Asset protection is another good and legitimate reason to have an offshore holding company. American citizens pay taxes on investment income regardless of where those assets are held. If they are held offshore, however, they are protected from people other than the government who would like to seize them from you. People who file any of the 15 million frivolous lawsuits in America every year, for example. Is it right that someone who slips on their own banana peel on the sidewalk in front of your house can somehow win a court judgment against you, seize all your assets, and send you to the poorhouse? If you have those assets in an offshore holding company, that’s not likely to happen.

Because of other crazy laws in the United States, many offshore brokers and investment managers will not open accounts for individual Americans. They will, however, open accounts for offshore entities, even if those entities are owned by Americans. So if someone wants to diversify their investment portfolio with international holdings not available through U.S. brokers, an offshore account is the best way to do so.

One the best reasons to own an offshore holding company is in order to take control of your own retirement nest egg. Critics of the shady dealings exposed in the Panama Papers like to say the whole affair exposes how the system is rigged in favor of the rich and powerful. The rich and powerful, they claim, can avoid the fiscal obligations faced by the rest of us because only they have the wherewithal to create and maintain these networks of shell companies.

But it is precisely these holding companies that allow ordinary folks like you and me to sidestep an even bigger rigged system—the collusion between government and Wall Street that forces us to invest our retirement funds in risky U.S. stock markets and line the pockets of fat cat bankers in the process. If you hold an Individual Retirement Account, or IRA, in the United States, you are not allowed to invest that money in real estate or non-traditional investments. You have to buy U.S. stocks, bonds, or mutual funds.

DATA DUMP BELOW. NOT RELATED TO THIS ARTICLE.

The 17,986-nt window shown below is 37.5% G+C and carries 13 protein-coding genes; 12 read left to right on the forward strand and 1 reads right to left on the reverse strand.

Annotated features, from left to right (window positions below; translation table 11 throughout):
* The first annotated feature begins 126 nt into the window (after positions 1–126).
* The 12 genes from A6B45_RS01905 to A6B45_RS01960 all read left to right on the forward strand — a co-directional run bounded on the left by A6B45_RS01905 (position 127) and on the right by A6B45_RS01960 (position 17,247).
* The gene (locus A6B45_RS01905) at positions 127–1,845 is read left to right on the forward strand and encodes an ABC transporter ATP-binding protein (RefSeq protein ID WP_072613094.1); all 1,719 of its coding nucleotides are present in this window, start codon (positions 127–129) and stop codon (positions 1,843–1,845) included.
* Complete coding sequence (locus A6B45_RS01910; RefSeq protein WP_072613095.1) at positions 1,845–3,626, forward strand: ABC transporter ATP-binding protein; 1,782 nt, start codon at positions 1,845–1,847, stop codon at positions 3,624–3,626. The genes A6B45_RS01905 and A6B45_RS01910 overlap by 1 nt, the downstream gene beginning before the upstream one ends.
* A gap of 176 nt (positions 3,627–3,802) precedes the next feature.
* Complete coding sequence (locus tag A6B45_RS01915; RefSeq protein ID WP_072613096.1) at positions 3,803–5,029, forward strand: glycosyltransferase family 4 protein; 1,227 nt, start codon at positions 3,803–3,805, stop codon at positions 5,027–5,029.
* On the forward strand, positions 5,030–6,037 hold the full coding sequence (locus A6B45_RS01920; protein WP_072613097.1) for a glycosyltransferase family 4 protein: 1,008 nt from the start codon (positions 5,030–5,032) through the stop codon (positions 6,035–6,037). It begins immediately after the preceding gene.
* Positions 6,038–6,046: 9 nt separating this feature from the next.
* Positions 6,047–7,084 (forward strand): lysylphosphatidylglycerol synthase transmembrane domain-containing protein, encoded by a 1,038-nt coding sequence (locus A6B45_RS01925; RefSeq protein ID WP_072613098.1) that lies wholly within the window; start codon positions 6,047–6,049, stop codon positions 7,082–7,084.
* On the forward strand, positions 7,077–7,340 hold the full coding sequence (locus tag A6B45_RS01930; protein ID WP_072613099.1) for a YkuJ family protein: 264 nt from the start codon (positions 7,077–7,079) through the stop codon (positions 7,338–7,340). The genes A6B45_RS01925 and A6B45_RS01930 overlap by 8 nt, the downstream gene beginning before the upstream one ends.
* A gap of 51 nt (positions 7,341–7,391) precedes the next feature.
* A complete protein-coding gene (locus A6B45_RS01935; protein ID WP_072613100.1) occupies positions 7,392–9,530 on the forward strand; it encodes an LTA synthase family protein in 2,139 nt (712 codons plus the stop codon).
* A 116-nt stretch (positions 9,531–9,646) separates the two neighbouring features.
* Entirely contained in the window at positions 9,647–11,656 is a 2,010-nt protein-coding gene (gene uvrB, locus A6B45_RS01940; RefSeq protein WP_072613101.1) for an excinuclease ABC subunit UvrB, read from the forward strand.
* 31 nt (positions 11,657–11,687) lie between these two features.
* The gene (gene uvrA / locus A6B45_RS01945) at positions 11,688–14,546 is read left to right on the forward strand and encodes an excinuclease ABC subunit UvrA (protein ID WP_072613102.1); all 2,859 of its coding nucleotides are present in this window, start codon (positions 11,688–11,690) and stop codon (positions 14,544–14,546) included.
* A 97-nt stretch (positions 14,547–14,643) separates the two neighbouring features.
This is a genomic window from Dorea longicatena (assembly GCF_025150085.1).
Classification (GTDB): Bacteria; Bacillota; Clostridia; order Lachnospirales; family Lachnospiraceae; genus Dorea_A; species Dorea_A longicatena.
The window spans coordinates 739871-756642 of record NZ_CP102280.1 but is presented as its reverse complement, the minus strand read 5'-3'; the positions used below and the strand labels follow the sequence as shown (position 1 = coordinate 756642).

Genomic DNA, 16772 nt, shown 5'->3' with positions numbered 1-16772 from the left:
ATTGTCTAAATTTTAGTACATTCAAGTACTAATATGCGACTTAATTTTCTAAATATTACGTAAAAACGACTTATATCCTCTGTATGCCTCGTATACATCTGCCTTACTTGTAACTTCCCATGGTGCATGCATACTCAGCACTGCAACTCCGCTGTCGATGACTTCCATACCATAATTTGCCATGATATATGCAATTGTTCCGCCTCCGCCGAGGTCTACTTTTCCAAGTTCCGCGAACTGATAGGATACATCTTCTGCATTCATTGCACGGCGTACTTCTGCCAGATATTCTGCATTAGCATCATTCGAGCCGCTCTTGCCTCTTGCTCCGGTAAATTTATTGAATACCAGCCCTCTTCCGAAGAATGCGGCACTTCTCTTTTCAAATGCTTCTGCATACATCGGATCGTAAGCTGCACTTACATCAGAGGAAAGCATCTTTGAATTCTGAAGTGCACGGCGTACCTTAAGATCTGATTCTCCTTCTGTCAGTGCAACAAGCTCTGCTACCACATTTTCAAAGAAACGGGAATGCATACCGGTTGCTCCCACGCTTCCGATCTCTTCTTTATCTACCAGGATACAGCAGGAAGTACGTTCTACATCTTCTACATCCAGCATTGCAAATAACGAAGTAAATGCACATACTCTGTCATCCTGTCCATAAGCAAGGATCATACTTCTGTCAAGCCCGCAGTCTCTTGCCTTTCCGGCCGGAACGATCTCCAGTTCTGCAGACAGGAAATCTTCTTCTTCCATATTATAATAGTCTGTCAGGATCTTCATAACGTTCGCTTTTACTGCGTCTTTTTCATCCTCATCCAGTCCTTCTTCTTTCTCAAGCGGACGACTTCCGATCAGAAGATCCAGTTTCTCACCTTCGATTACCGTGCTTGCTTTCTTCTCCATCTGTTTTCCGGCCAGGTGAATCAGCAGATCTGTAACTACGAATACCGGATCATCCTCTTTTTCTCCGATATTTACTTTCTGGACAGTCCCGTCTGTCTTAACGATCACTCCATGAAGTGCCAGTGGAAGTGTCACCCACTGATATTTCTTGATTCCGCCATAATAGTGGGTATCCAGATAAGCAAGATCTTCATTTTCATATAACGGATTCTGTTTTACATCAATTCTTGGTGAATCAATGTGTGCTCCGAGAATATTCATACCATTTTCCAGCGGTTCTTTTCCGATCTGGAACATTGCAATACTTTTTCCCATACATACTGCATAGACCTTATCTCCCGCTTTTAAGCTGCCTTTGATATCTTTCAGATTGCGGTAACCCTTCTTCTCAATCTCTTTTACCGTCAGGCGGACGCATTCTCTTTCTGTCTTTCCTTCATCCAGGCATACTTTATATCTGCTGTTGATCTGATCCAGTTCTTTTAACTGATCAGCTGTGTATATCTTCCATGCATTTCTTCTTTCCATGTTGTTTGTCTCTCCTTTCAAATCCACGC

What you can do, however, is create a so-called self-directed IRA and set up a very legal mechanism that does allow you to invest in real estate or other assets. But that self-directed IRA has to be owned and controlled by, that’s right, an LLC or other holding company.

Keep all this in mind as you wade through the coverage of the Panama Papers mess. Those of us who own offshore entities are not all corrupt politicians or tax-dodging billionaires. Some of us are just ordinary people who are smart enough to use the tools available to us to protect our assets and diversify our investment portfolios for our own benefits and the benefit of our families. In doing so, we are following the rules just like everyone else.

The subject of these Panama Papers is sure to be a hot topic at our upcoming annual Panama Conference June 8–10 in Panama City. Tickets are limited and going quickly, so sign up today.

Peg Fairbairn
Panama Insider